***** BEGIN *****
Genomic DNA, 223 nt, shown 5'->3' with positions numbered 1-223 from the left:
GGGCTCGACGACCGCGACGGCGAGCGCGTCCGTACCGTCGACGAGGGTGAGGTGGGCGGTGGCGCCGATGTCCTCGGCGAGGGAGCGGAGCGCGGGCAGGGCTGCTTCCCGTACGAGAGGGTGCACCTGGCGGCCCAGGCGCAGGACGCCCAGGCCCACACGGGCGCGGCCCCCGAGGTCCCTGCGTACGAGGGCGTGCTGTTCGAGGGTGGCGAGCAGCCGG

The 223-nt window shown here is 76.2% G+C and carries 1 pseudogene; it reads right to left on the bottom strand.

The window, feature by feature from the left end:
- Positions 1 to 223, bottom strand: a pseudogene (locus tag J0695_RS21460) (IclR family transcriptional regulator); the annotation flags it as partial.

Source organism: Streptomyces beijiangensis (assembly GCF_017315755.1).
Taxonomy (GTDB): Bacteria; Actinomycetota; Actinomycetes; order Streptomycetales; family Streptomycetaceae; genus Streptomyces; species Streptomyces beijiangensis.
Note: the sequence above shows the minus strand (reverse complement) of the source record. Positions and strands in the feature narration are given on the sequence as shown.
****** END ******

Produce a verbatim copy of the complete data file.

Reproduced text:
Genomic DNA, 223 nt, shown 5'->3' with positions numbered 1-223 from the left:
GGGCTCGACGACCGCGACGGCGAGCGCGTCCGTACCGTCGACGAGGGTGAGGTGGGCGGTGGCGCCGATGTCCTCGGCGAGGGAGCGGAGCGCGGGCAGGGCTGCTTCCCGTACGAGAGGGTGCACCTGGCGGCCCAGGCGCAGGACGCCCAGGCCCACACGGGCGCGGCCCCCGAGGTCCCTGCGTACGAGGGCGTGCTGTTCGAGGGTGGCGAGCAGCCGG

The 223-nt window shown here is 76.2% G+C and carries 1 pseudogene; it reads right to left on the bottom strand.

The window, feature by feature from the left end:
- Positions 1 to 223, bottom strand: a pseudogene (locus tag J0695_RS21460) (IclR family transcriptional regulator); the annotation flags it as partial.

Source organism: Streptomyces beijiangensis (assembly GCF_017315755.1).
Taxonomy (GTDB): Bacteria; Actinomycetota; Actinomycetes; order Streptomycetales; family Streptomycetaceae; genus Streptomyces; species Streptomyces beijiangensis.
Note: the sequence above shows the minus strand (reverse complement) of the source record. Positions and strands in the feature narration are given on the sequence as shown.